Why Your Sports Business Isn’t Flourishing

sports business how to make your sports business flourish

Even if your business is sports related, you are still dealing with people and human nature. Learning how to inspire and motivate is a big part of your companies success.

This article is a guest contribution from Tim Ziakis, Founder/CEO of Parkview Sports Group

“Why isn’t anyone doing their job around here lately?”

Ever feel that way?

As the CEO or owner of a company, has there ever been a time when you asked yourself, “Is anyone doing their job right? Everything thing seems to be falling apart!” As someone who is in charge, you need to think long and deep about what is happening in your organization. Especially if it’s clear the people that you have given certain responsibilities are not holding up their end of the bargain.

Figuring out what they should be doing and who isn’t doing it aren’t the hard parts…the hard part is figuring out why and how to fix it.

Why are they not doing their job the way you feel they should be and what steps will you take to insure that changes?

This is where all companies can drastically improve their bottom line. Start ups, growing sports businesses, and large companies can all take their companies to higher levels if they have systems to identify who is performing up to expectations, and if not how to correct the issues.

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Train The Right Way, The First Time

A huge reason for people under performing is they’ve never been taught what a good job is. They were thrown into training without having a clear understanding or being comfortable with what they are responsible for.

For example, we see sports facility owners that hire a front desk person without truly training them. They show them around, give them the password for the computer, show them how to use the phone, how to close down, how to open up and that’s about it.

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Fixing a culture or atmosphere problem at your sports business is possible

There is no formal training, continued training, or appraisal system.

How on Earth will they do a good job if they never learned in the first place? How are they going to make sales, provide great customer service, and manage your facility without personalized training from you? They’re not!

How do you want them answering the phone, emailing customers, or handling emergencies when you’re not there?  Train them right and avoid disaster.

Develop An Appraisal System

Everyone who has ever held a job wants to know if they do a good job.  It’s human nature.  However, it’s also human nature when you’re not given any appraisals (positive or critical) to slowly shut down and the quality of work diminishes. You are the leader and must be able to explain to your employees how you define success:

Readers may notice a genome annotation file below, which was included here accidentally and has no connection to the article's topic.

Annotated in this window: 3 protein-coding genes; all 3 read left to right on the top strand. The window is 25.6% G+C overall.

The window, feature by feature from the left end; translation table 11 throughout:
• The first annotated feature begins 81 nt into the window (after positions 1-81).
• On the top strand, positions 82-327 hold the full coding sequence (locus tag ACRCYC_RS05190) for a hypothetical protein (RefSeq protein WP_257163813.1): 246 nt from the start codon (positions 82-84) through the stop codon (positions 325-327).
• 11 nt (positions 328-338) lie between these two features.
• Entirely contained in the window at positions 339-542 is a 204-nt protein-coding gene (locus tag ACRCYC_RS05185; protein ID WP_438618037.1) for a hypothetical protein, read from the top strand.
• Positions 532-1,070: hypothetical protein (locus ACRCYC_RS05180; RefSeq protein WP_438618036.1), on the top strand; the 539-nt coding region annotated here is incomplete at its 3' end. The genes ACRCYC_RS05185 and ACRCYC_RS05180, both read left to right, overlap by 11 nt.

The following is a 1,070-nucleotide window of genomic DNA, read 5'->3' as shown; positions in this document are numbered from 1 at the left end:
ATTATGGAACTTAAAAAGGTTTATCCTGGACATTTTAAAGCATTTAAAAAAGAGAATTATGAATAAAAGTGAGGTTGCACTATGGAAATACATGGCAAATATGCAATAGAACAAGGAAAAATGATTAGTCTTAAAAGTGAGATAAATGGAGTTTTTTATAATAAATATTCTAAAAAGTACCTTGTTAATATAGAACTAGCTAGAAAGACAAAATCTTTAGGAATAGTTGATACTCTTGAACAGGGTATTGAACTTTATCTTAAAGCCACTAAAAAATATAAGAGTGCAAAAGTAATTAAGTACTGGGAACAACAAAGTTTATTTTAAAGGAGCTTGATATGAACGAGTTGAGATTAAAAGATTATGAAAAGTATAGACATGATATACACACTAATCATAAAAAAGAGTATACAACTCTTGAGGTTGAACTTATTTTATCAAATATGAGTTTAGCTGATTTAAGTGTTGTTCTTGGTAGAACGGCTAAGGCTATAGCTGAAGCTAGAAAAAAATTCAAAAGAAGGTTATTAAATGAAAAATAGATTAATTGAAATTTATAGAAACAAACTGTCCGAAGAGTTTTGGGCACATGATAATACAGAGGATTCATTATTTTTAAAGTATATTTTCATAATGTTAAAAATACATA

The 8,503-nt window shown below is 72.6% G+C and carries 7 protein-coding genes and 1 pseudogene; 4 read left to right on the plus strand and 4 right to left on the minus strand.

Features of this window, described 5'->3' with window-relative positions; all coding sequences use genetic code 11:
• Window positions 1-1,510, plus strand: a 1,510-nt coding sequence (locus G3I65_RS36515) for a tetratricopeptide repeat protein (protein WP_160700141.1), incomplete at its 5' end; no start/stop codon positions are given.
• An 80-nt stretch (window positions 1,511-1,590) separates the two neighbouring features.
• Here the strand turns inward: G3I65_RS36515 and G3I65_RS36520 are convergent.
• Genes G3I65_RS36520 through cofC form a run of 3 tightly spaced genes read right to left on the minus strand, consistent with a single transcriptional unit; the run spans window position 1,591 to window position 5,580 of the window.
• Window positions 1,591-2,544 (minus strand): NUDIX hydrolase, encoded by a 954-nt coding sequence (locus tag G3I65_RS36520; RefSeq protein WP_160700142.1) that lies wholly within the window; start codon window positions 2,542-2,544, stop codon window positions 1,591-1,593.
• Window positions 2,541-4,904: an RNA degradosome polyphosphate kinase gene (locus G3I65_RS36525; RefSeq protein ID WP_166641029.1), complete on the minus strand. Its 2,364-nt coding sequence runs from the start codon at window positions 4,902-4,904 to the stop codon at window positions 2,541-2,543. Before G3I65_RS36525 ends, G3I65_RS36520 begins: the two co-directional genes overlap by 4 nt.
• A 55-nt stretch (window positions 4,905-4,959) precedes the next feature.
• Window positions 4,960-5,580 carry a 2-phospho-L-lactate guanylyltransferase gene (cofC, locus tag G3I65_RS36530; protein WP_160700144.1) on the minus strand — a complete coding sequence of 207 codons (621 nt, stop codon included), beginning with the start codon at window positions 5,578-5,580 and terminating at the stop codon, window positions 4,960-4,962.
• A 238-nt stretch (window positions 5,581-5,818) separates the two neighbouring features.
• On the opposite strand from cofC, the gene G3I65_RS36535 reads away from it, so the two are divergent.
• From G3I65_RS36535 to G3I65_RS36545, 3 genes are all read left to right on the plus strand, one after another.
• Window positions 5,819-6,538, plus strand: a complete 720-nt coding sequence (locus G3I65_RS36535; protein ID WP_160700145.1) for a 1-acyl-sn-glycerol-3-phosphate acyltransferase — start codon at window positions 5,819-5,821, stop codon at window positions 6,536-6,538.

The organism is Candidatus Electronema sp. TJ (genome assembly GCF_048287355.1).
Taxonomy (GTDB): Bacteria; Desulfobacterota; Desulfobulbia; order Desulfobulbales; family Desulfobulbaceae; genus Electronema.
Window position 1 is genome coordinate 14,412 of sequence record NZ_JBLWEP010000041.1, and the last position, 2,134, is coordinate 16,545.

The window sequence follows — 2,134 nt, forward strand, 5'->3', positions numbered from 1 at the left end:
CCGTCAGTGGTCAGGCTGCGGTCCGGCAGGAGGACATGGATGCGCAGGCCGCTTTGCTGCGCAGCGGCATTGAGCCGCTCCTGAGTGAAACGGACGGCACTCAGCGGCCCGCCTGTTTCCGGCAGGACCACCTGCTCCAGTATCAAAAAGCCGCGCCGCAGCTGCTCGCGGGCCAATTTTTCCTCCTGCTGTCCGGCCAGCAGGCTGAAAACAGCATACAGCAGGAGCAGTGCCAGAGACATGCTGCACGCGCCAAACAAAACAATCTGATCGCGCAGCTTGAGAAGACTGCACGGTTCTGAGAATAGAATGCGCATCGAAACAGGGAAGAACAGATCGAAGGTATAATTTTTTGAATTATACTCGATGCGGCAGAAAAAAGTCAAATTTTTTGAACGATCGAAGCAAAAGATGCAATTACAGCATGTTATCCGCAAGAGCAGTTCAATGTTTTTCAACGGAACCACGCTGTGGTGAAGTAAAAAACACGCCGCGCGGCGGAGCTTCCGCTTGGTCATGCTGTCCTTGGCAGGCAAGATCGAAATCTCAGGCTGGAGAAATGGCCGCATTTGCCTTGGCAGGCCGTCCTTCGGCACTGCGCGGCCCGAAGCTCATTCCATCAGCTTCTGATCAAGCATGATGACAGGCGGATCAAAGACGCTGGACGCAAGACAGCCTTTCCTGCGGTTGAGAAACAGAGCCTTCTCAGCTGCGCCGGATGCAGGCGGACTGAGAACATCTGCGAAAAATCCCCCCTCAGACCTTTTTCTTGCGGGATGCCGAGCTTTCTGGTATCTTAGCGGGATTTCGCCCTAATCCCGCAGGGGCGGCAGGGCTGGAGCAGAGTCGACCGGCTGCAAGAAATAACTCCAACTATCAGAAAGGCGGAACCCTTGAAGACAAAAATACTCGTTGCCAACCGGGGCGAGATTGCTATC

• What does a good job look like?
  • How long should it take?
  • What does a finished product look like?
  • What goals are set?
  • What are the roles and expectations?

Once the appraisal system is set, you need to set a specific time to review with your employees how they did. Too many companies have deadlines to meet or goals to reach, yet never take the time to review with everyone how they did. This appraisal isn’t just some casual meeting where you feed them some small talk about how they did a good job and if they continue their hard work there will be opportunities awaiting them.

That’s a great way to destroy your company, fast…

It destroys your sports business because you don’t have any opportunities waiting for them and they know it. If you actually had a tangible opportunity you wouldn’t need to tell them, they’d already know what they’re shooting for.

After a project is done, you need to get everyone together as a group and individually to review how they did, what they did well, areas that need to be improved, and then moving forward what a good job will look like on the next project.

You’ll also want to have tangible, clearly outlined goals for them and incentives they can achieve. This means you need to be well prepared and forward thinking. You cannot “wing” it. Having incentives is not enough however, you’ll need to consistently be reminding everyone of the goals and vision.  They will not simply come to work and be motivated on their own. Yes, some will be motivated, but the majority will need subtle reminders and encouragement on how to reach those goals.